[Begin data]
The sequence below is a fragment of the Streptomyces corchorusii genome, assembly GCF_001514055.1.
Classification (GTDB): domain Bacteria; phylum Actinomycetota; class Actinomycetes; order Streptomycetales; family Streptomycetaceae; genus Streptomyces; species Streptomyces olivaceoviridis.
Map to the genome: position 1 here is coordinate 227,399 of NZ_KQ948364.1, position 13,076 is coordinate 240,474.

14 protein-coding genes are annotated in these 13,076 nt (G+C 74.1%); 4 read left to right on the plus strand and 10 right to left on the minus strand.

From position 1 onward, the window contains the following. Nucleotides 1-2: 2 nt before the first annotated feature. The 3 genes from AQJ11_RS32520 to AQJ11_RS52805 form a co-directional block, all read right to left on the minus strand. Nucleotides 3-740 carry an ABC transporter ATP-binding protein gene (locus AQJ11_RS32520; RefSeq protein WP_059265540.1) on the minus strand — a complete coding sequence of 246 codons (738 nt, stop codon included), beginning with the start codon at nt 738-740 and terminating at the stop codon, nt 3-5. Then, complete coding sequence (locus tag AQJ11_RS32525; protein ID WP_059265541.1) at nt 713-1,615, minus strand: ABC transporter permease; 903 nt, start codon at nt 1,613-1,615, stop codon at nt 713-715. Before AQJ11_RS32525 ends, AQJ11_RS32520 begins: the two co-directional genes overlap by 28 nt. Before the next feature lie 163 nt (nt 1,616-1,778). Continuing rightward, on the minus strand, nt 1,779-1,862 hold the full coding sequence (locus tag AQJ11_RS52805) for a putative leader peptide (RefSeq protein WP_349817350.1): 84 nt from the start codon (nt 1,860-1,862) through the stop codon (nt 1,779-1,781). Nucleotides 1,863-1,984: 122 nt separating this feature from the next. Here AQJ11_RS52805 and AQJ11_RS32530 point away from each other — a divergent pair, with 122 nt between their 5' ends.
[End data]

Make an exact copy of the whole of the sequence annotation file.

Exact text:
The sequence below is a fragment of the Streptomyces corchorusii genome, assembly GCF_001514055.1.
Classification (GTDB): domain Bacteria; phylum Actinomycetota; class Actinomycetes; order Streptomycetales; family Streptomycetaceae; genus Streptomyces; species Streptomyces olivaceoviridis.
Map to the genome: position 1 here is coordinate 227,399 of NZ_KQ948364.1, position 13,076 is coordinate 240,474.

14 protein-coding genes are annotated in these 13,076 nt (G+C 74.1%); 4 read left to right on the plus strand and 10 right to left on the minus strand.

From position 1 onward, the window contains the following. Nucleotides 1-2: 2 nt before the first annotated feature. The 3 genes from AQJ11_RS32520 to AQJ11_RS52805 form a co-directional block, all read right to left on the minus strand. Nucleotides 3-740 carry an ABC transporter ATP-binding protein gene (locus AQJ11_RS32520; RefSeq protein WP_059265540.1) on the minus strand — a complete coding sequence of 246 codons (738 nt, stop codon included), beginning with the start codon at nt 738-740 and terminating at the stop codon, nt 3-5. Then, complete coding sequence (locus tag AQJ11_RS32525; protein ID WP_059265541.1) at nt 713-1,615, minus strand: ABC transporter permease; 903 nt, start codon at nt 1,613-1,615, stop codon at nt 713-715. Before AQJ11_RS32525 ends, AQJ11_RS32520 begins: the two co-directional genes overlap by 28 nt. Before the next feature lie 163 nt (nt 1,616-1,778). Continuing rightward, on the minus strand, nt 1,779-1,862 hold the full coding sequence (locus tag AQJ11_RS52805) for a putative leader peptide (RefSeq protein WP_349817350.1): 84 nt from the start codon (nt 1,860-1,862) through the stop codon (nt 1,779-1,781). Nucleotides 1,863-1,984: 122 nt separating this feature from the next. Here AQJ11_RS52805 and AQJ11_RS32530 point away from each other — a divergent pair, with 122 nt between their 5' ends.